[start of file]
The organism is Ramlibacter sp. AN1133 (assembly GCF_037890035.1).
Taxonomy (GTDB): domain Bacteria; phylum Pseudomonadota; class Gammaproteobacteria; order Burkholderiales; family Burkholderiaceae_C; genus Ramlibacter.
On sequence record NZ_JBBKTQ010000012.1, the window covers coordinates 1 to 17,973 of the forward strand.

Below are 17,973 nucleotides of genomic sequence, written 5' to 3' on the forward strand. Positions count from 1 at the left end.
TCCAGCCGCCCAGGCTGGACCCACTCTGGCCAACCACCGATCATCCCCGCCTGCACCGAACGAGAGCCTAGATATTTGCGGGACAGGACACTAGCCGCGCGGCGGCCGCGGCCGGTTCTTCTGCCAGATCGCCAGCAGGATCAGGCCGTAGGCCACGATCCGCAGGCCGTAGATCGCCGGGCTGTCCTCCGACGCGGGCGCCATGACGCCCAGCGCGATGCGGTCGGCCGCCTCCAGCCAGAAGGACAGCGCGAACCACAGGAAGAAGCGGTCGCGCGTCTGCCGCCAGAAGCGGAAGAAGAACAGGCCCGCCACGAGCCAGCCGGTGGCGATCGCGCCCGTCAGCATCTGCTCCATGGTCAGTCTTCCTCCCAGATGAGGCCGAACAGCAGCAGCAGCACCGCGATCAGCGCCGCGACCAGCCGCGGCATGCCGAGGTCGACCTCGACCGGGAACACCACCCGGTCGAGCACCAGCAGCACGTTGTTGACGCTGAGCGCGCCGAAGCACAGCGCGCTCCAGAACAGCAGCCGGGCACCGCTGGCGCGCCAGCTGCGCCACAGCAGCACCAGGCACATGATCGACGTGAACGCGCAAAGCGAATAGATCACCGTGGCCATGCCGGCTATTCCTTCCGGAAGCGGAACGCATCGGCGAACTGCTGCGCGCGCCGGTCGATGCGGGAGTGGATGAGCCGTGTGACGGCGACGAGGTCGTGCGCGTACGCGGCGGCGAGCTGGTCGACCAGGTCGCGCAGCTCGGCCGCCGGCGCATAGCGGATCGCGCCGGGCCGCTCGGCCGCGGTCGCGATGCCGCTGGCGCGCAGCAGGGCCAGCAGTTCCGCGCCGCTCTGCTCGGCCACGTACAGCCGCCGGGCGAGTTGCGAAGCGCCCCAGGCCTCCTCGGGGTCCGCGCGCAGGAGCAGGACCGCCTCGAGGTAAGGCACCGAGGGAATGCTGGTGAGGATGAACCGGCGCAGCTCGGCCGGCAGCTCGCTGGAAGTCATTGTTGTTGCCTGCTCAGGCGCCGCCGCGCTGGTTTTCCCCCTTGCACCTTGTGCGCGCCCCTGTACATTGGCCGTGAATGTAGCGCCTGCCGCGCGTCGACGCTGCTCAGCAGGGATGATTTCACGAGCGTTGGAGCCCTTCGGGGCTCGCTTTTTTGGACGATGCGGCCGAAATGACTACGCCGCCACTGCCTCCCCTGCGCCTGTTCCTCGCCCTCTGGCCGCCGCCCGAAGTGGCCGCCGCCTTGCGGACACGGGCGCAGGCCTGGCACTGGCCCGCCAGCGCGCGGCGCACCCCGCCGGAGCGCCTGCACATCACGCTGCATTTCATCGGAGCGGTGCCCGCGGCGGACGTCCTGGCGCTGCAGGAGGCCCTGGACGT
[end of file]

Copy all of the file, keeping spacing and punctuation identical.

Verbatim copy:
The organism is Ramlibacter sp. AN1133 (assembly GCF_037890035.1).
Taxonomy (GTDB): domain Bacteria; phylum Pseudomonadota; class Gammaproteobacteria; order Burkholderiales; family Burkholderiaceae_C; genus Ramlibacter.
On sequence record NZ_JBBKTQ010000012.1, the window covers coordinates 1 to 17,973 of the forward strand.

Below are 17,973 nucleotides of genomic sequence, written 5' to 3' on the forward strand. Positions count from 1 at the left end.
TCCAGCCGCCCAGGCTGGACCCACTCTGGCCAACCACCGATCATCCCCGCCTGCACCGAACGAGAGCCTAGATATTTGCGGGACAGGACACTAGCCGCGCGGCGGCCGCGGCCGGTTCTTCTGCCAGATCGCCAGCAGGATCAGGCCGTAGGCCACGATCCGCAGGCCGTAGATCGCCGGGCTGTCCTCCGACGCGGGCGCCATGACGCCCAGCGCGATGCGGTCGGCCGCCTCCAGCCAGAAGGACAGCGCGAACCACAGGAAGAAGCGGTCGCGCGTCTGCCGCCAGAAGCGGAAGAAGAACAGGCCCGCCACGAGCCAGCCGGTGGCGATCGCGCCCGTCAGCATCTGCTCCATGGTCAGTCTTCCTCCCAGATGAGGCCGAACAGCAGCAGCAGCACCGCGATCAGCGCCGCGACCAGCCGCGGCATGCCGAGGTCGACCTCGACCGGGAACACCACCCGGTCGAGCACCAGCAGCACGTTGTTGACGCTGAGCGCGCCGAAGCACAGCGCGCTCCAGAACAGCAGCCGGGCACCGCTGGCGCGCCAGCTGCGCCACAGCAGCACCAGGCACATGATCGACGTGAACGCGCAAAGCGAATAGATCACCGTGGCCATGCCGGCTATTCCTTCCGGAAGCGGAACGCATCGGCGAACTGCTGCGCGCGCCGGTCGATGCGGGAGTGGATGAGCCGTGTGACGGCGACGAGGTCGTGCGCGTACGCGGCGGCGAGCTGGTCGACCAGGTCGCGCAGCTCGGCCGCCGGCGCATAGCGGATCGCGCCGGGCCGCTCGGCCGCGGTCGCGATGCCGCTGGCGCGCAGCAGGGCCAGCAGTTCCGCGCCGCTCTGCTCGGCCACGTACAGCCGCCGGGCGAGTTGCGAAGCGCCCCAGGCCTCCTCGGGGTCCGCGCGCAGGAGCAGGACCGCCTCGAGGTAAGGCACCGAGGGAATGCTGGTGAGGATGAACCGGCGCAGCTCGGCCGGCAGCTCGCTGGAAGTCATTGTTGTTGCCTGCTCAGGCGCCGCCGCGCTGGTTTTCCCCCTTGCACCTTGTGCGCGCCCCTGTACATTGGCCGTGAATGTAGCGCCTGCCGCGCGTCGACGCTGCTCAGCAGGGATGATTTCACGAGCGTTGGAGCCCTTCGGGGCTCGCTTTTTTGGACGATGCGGCCGAAATGACTACGCCGCCACTGCCTCCCCTGCGCCTGTTCCTCGCCCTCTGGCCGCCGCCCGAAGTGGCCGCCGCCTTGCGGACACGGGCGCAGGCCTGGCACTGGCCCGCCAGCGCGCGGCGCACCCCGCCGGAGCGCCTGCACATCACGCTGCATTTCATCGGAGCGGTGCCCGCGGCGGACGTCCTGGCGCTGCAGGAGGCCCTGGACGT